LONDON (Reuters) - Hilary Mantel, who on Tuesday night became the first woman and first Briton to win the coveted Man Booker prize for fiction twice, vowed on Wednesday to bring her epic trilogy set in the court of King Henry VIII to a satisfactory close.
Her comments could have the bookmakers offering odds on the 60-year-old making it an unprecedented three Booker wins when the final installment, provisionally titled “The Mirror and the Light” hits the shelves, probably in 2015.
For now, the focus is on “Bring Up the Bodies”, the second volume of her sweeping historical fiction charting the meteoric rise and equally dramatic fall from grace of blacksmith’s son-turned-king’s chief minister Thomas Cromwell.
The novel, published by HarperCollins imprint Fourth Estate, won what is one of the most important accolades for fiction in the English language, and followed the Booker success of the acclaimed “Wolf Hall” in 2009.
Asked how The Mirror and the Light might differ from her two previous Tudor histories, Mantel told BBC’s Today program:
“It’s going to be a complex book, I guess in texture more like Wolf Hall than like Bring Up the Bodies.
“I have four years to cover here and what I want to do is hold up a mirror to everything that has gone before and also shed new light on it.
“What I’m trying to do is make three books that stand up independently and yet the third volume will have to contain them all ... It will be complicated, but I’m not intimidated. I think I can bring it home in style.”
Mantel won a cheque for 50,000 pounds ($80,000) at a glitzy dinner in London’s medieval Guildhall banqueting hall, and can expect to see sales of Bring Up the Bodies surge.
Before Wolf Hall won the 2009 Booker it had sold around 36,000 copies, but after the award its sales surged to around 600,000 copies.
Asked what she thought about the state of fiction generally, Mantel took a veiled swipe at two other female authors who have dominated the bestseller lists in recent years and become multi-millionaires in the process.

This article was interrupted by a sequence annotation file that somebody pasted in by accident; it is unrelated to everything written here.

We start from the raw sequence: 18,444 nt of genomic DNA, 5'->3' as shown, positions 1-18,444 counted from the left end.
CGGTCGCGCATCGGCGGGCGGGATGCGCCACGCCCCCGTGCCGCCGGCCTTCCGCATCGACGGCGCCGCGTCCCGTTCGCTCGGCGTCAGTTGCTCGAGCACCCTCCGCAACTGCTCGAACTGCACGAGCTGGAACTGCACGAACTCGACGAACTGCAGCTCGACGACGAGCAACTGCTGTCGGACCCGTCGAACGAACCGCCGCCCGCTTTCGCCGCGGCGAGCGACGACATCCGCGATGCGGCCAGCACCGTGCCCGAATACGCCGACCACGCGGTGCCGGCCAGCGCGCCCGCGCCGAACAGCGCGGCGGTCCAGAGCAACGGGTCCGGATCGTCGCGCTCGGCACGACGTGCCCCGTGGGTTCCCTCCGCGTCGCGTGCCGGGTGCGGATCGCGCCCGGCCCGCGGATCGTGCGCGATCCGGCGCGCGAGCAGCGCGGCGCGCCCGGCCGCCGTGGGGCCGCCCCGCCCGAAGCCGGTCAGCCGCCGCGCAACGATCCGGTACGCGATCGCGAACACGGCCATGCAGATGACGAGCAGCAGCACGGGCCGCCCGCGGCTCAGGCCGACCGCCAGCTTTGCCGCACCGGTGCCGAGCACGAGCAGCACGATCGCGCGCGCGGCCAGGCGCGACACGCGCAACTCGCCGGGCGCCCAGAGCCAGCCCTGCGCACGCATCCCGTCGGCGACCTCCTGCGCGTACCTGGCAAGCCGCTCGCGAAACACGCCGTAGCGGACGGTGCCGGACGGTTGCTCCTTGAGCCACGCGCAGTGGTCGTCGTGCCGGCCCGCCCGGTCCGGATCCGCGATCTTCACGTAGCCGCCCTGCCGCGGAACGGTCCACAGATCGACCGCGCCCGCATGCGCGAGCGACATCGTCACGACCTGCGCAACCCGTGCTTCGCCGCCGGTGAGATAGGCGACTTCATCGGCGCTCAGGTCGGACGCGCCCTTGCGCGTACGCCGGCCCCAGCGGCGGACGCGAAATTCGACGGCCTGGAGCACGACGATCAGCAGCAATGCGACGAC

J.K. Rowling’s Harry Potter series made her the first author billionaire, helped by a record-breaking film franchise, while E.L. James has sold tens of millions of copies of the erotic “50 Shades” series that critics have described as “mummy porn”.
“I think it’s a mistake to get too hung up on the sado-masochism business,” Mantel said.
“There will always be some kind of genre fiction, whether it’s whips and chains or boy wizards, making its way to the top, but what is important is there’s a healthy appetite for what people off-puttingly call ‘serious fiction’.
“I have also always thought fiction can be popular but it can also be good and worth reading twice.”
Critics generally welcomed the decision by the Booker panel of judges to award Mantel’s novel the prize. She was one of six shortlisted authors and the favorite alongside Will Self for his modernist tale “Umbrella”.
“As it is, perhaps Umbrella would have been too radical a choice for a prize that, as the country’s biggest, cannot help but be a little conservative,” said Justine Jordan in the Guardian newspaper.
Reporting by Mike Collett-White, editing by Paul Casciato